I good while back, I blogged about “5 Things I Think I Think”. Well, here’s five more.
1. No Matter How Beneficial Something Is to No Matter How Many People, Someone Somewhere Will Find a Way To Criticize It. This is particularly true, I think, in religion. A ministerial practitioner writes a wildly beneficial book and the theological gliterrati respond; “Have you seen his book? He misses this completely, he misinterprets this text, he is working from praxis (practice) and not theology.” Or just the opposite. A thoughtful theologian writes and insightful text and practitioners begin to shout; “So, what? Is this helping anybody. The Academy is out-of-touch. You got to meet people where they are and not force heavy theology on them right away.” I’ve never understood why people simply can’t accept the offering of others, accepts what feeds them and their community of faith and use it as a launching pad for further growth.
2. Without Email and My Cell Phone I Feel Cut-off From The World. I don’t know why. I haven’t always had email or a cell phone, but when my phone is not with me or my email is not working, I feel as if the world is moving ahead while I am standing still. I get my news through email and communicate to colleagues and friends through email, so if my electronic addictions aren’t working, then I’m worthless.
3. As It Was When I Was A Kid, I Think Worship Services Are My Least Favorite Part of Being A Christian. It’s not that I don’t enjoy them, the worship services at my church are great. I like them. But I would trade any worship service for summer camp, retreats, service projects, small groups, mission trips, a good, long conversation over cup of coffee, etc. I have just always felt like true Christianity was best expressed outside the church building.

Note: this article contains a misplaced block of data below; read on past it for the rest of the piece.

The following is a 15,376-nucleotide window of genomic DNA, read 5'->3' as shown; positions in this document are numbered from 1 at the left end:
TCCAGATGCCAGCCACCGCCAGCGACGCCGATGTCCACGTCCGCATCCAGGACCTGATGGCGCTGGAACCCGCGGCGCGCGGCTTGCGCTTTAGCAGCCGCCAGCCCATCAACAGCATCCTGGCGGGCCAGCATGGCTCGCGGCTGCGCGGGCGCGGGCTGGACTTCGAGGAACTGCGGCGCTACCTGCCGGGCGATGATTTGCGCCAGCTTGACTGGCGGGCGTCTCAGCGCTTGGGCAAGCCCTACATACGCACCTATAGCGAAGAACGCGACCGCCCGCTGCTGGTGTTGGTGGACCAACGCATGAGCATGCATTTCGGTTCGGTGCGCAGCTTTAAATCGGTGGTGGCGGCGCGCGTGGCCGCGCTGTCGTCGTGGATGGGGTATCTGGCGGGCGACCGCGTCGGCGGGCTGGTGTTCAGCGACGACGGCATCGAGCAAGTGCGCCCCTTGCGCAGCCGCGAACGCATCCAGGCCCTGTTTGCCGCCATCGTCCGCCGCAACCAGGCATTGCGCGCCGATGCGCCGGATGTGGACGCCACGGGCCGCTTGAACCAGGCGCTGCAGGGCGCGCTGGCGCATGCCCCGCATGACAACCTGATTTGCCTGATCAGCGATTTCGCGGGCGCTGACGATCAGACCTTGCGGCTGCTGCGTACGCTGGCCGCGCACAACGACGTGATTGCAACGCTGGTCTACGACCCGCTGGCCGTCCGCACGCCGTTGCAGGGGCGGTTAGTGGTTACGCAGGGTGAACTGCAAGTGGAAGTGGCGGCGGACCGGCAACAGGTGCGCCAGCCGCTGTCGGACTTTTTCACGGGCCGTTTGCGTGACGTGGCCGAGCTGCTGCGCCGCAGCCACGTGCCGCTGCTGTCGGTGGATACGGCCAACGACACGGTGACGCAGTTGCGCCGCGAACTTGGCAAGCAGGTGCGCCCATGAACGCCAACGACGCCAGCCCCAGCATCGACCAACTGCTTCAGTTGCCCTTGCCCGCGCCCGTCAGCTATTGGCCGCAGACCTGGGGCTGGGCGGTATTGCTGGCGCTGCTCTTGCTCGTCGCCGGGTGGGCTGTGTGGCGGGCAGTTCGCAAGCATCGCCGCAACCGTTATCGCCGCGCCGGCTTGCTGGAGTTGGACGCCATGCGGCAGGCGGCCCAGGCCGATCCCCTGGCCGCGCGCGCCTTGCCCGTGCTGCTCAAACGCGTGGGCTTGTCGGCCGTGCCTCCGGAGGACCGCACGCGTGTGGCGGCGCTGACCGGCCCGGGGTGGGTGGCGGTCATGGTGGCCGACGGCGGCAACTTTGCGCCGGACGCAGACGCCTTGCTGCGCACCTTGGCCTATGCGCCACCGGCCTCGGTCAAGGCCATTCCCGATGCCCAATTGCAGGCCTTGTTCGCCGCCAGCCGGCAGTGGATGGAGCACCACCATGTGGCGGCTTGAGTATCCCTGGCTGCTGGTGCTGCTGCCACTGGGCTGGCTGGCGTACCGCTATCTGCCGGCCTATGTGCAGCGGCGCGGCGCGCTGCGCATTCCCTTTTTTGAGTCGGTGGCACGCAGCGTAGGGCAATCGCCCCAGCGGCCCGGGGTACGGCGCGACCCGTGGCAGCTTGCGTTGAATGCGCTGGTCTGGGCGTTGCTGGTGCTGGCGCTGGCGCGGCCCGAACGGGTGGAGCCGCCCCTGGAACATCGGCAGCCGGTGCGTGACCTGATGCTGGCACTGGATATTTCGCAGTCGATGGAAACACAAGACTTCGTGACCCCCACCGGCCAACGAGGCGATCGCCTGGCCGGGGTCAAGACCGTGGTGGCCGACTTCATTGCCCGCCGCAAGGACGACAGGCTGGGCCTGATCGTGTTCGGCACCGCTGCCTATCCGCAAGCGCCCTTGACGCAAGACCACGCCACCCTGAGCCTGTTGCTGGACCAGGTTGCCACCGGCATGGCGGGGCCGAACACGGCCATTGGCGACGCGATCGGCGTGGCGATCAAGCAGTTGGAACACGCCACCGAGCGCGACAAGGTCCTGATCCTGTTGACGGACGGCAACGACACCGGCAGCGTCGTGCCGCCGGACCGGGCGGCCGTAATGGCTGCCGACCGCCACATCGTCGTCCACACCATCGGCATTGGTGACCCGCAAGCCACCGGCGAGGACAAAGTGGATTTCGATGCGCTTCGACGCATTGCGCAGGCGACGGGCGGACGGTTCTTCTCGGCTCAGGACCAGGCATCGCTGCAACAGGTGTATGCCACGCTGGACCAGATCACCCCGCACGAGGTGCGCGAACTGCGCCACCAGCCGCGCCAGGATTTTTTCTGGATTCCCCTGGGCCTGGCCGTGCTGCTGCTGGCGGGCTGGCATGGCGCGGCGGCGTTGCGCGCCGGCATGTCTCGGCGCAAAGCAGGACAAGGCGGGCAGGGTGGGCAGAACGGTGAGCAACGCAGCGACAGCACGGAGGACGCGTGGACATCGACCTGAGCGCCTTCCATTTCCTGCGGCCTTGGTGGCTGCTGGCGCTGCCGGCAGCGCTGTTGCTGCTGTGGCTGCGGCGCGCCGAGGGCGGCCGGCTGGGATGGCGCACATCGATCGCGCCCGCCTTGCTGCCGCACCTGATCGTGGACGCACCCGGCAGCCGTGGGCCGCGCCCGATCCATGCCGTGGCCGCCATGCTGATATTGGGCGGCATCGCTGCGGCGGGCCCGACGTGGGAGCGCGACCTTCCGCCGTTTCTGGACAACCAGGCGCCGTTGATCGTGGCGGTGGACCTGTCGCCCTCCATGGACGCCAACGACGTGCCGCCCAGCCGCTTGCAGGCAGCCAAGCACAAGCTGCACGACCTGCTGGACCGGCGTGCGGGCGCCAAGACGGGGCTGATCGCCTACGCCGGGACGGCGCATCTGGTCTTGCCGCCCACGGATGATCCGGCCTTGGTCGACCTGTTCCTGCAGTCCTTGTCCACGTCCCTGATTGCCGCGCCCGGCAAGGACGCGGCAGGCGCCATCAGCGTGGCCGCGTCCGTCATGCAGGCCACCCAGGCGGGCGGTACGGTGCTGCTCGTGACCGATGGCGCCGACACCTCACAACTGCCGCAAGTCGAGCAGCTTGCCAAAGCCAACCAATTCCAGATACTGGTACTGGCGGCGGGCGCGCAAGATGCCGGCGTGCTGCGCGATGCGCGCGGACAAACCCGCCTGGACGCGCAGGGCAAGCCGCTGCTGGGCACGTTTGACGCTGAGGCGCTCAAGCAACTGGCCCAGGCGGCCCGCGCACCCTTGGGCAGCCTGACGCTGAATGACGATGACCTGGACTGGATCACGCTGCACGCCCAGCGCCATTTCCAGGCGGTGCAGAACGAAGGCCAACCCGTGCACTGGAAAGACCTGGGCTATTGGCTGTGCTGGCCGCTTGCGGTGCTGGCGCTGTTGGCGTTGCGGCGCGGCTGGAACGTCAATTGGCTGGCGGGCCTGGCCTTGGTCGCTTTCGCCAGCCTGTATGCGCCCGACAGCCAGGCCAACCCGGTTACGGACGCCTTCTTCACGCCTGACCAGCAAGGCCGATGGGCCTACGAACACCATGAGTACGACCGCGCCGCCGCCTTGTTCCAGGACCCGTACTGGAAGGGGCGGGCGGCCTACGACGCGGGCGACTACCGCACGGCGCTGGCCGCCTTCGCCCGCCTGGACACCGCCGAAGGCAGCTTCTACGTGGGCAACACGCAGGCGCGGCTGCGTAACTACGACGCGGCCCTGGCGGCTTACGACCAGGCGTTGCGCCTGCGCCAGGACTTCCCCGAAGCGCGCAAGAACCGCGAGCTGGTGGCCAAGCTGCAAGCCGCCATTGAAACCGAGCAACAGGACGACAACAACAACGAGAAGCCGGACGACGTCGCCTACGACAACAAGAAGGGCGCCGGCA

4. The Designated Hitter Rule Should be Abolished. Hey, American League Baseball, if you can play in the field you can stand in the box. That’s the way you play on the playground, in high school and college and in the National League. You’re the only ones who play DH ball. Don’t you think there’s something wrong with that?
5. Discipleship Is The Lost Art of The Church. Somehow, Christianity become about facts, figures, propositions and doctrinal statements. Discipleship became a science instead of an art. People learned the data, but often never became more personally devoted to the cause of Christ in the lives, their family or society. Too many church-going men abuse their wives and children. Christian executives host Bible studies during lunch and then rip off their investors by cooking the books at the next days board meeting. Many children never see their parents pray except at church or over dinner. So-called Christian activists parade in front of news cameras with signs reading: “God Hates Fags!” Does that sound like something you would hear Jesus saying? We’ve had far too much emphasis on looking like Christians and not enough on being Christians.